United States District Court, N.D. Ohio, Western Division
Rita G. Baus, Plaintiff,
Acting Commissioner of Social Security, Defendant.
G. Carr Sr. U.S. District Judge.
a Social Security case in which the plaintiff, Rita G. Baus,
appeals the Commissioner's decision denying her
application for disability insurance benefits (DIB).
administrative law judge (ALJ) found Baus was not under a
disability. As a result, the ALJ denied plaintiff's
is the Magistrate Judge's Report and Recommendation
(R&R), which recommends affirming the ALJ's decision
denying benefits. (Doc. 17).
objects to the R&R and asks that I overrule the R&R
and reverse the Commissioner's decision. (Doc. 18).
following reasons, I adopt in full the R&R, and I affirm
the ALJ's decision.
began a treatment relationship with Dr. James Wysor, M.D., in
1986 for recurrent lower back pain.
September, 1995, plaintiff returned to Dr. Wysor, again
complaining of low back pain. A physical examination revealed
bilateral tenderness at the lumbar sacral junction, negative
straight leg raising test, and symmetric knee and ankle
reflexes. In June, 2006, plaintiff went back to Dr. Wysor
with similar complaints, and a physical examination showed
lumbar tenderness, diminished reflexes, and a negative
straight leg raising test.
April, 2009, plaintiff was in a car accident, and as a
result, she went to the emergency room, complaining of neck
pain and nausea. Despite some knee discomfort and shoulder
tenderness, plaintiff showed normal deep tendon reflexes,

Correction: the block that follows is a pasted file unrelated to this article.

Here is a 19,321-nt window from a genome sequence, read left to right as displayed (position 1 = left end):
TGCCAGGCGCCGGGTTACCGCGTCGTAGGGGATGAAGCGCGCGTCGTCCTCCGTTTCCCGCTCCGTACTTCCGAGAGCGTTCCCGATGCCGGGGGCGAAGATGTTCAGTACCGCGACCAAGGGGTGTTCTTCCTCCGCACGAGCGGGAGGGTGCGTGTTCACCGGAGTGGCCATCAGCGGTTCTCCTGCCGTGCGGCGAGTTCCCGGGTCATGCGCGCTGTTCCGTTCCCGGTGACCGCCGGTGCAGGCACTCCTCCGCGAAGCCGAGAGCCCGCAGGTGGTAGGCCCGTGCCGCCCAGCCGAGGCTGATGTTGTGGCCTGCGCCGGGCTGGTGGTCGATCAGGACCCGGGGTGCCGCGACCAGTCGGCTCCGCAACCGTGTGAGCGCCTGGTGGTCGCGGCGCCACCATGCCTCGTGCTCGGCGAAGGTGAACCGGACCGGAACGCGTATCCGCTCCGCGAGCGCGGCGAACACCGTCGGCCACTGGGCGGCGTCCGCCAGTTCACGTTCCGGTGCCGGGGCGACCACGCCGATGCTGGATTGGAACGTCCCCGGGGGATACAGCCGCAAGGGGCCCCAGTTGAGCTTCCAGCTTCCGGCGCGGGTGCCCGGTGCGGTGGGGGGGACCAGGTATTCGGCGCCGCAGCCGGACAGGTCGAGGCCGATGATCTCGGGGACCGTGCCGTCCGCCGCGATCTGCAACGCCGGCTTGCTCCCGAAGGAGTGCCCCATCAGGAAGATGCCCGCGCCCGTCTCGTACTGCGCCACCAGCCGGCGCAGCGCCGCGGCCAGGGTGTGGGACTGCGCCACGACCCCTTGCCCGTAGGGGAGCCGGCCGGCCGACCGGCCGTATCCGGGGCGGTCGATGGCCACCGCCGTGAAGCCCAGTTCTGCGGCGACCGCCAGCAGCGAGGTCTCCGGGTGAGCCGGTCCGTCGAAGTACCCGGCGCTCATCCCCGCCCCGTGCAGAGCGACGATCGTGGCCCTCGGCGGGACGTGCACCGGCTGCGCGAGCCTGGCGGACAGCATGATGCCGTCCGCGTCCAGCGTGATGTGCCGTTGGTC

sensation, and range of motion in all extremeties. A chest
x-ray showed endplate spurring in plaintiff's spine, and
a cervical spine x-ray showed multilevel disc space narrowing
and endplate spurs.
days after the accident, plaintiff went to Dr. Wysor, where
an examination revealed satisfactory neck range of motion.
Plaintiff participated in physical therapy for neck, left
arm, low back, and right leg pain, demonstrating good
potential for rehabilitation.
July, 2009, Dr. Wysor referred plaintiff to Dr. Dale Braun,
M.D., -a neurosurgeon. At a September, 2009 appointment with
Dr. Braun, the results of plaintiff's neurological
examination were normal. A physical examination showed
plaintiff had a full range of motion and no tenderness in her
neck. Dr. Braun diagnosed plaintiff with cervicalgia and
cervical spondylosis without myelopathy and recommended an
October, 2009, plaintiff followed up with Dr. Wysor. At that
appointment, plaintiff complained of neck and knee pain. An
examination showed joint line tenderness without instability